Yet it isn’t just a cast of females in this novel. Dennis Devlin is a guard, whilst also being on Grace’s payroll. The two of them have a strange relationship, almost to where Grace has him perfectly manipulated. It is mostly conjugal, with Grace switching straight back to business afterwards, and it is possible to see that Grace takes advantage of Devlin’s state of mind to manipulate him into doing what she wishes. But he’s also a strong character in his own way. He is authoritative and demands respect, perhaps why the inmates refer to him as the Devil. Yet if you take his addiction to pethidine, you could say he is sup riding weak, as well as reliant, on Dr Salazar, or Sally as he’s known.
Sally was on of my favourite characters to read. By a long shot. He seems weak and miserable through quite a lot, yet with a drive to help people that is infectious. His relationship with Devlin is a supplier to a junkie, yet the latter is in control. Devlin abuses Sally throughout the book and treats him like he’s nothing, which seems like a bad thing to do to the person who’s delivering you drugs. Towards the end of the novel he is hell bent on revenge, something that I love in novels with a character as weak and beaten down as Dr Salazar.
Carey’s writing style once again is fun and full of description that brings the story to life. Fellside is not The Girl With All the Gifts, but it is another great stand alone novel. In the time of the trilogy or the series, to have a good quality stand alone is something that is quite novel, pun intended. His ability to make me visualise something that I have never and probably will never experience is remarkable. I love being able to be transported to another world through literature and whilst this novel can be said to be a contemporary thriller, Fellside in itself is a whole other world, full of deceit, death and drug dealing. These intricate sub plots are vital to the story as every individual inmate has a story to tell, and I think it really fleshes out Goodall block as a whole to find out these stories. The alternating of character focus is seamless and interesting, with character chapters being left without a conclusion, only to be picked up on later. I don’t even feel like this is at all confusing as each character brings something new to a larger story which collides at the end of the novel. The ending of this novel as well… Just superb.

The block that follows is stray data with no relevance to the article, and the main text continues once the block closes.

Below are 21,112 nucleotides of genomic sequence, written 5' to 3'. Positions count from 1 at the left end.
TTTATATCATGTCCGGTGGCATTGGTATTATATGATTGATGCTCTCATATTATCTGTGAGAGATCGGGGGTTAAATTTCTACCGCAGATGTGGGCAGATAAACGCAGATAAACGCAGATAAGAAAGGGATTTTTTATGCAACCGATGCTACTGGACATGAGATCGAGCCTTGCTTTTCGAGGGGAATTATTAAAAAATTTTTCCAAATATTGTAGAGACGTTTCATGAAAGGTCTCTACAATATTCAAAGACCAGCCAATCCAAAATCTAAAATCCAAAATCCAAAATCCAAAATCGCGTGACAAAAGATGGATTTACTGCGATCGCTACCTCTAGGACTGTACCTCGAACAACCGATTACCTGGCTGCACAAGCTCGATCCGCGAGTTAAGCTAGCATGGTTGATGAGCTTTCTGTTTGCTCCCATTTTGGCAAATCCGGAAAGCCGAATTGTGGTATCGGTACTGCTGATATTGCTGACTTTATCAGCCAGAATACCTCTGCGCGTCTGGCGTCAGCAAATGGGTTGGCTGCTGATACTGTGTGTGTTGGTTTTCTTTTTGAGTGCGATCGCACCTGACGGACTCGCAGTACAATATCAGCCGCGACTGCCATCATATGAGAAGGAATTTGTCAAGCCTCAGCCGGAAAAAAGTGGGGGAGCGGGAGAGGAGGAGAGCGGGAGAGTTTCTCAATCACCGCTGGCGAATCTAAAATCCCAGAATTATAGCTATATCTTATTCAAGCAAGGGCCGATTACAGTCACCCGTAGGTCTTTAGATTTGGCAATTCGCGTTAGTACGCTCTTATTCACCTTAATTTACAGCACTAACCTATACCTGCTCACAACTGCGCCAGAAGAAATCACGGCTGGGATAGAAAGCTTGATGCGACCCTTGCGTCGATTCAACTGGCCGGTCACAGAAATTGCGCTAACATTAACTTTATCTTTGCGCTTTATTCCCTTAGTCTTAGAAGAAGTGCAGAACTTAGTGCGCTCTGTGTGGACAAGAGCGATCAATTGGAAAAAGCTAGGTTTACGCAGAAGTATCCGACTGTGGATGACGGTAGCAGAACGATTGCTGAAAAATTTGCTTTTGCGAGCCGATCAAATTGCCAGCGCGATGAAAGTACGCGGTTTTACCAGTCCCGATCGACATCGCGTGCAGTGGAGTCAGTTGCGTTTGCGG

I know a lot of people have complained about this novel feeling slow and not having much to offer, but I’d say push through. I read this during a reading slump and it did take me much longer than anticipated. But I read the last 200 pages in about 3 hours which just proves that the ending picks up massively from the beginning. The beginning is necessary to set up Jess’ case. The story relies on the reader knowing what Jess knows, as well as having their own suspicions. Every reader will have their own thoughts about the ghost, and her trial, which I think makes this novel such an exciting one to share with people. Plus, I’m always recommending Carey’s books, left right and centre.
Total pages – 496
Total read time – untimed
Rating /10 – 8
Recommend – Yes for those who need a fix after Orange is the New Black finished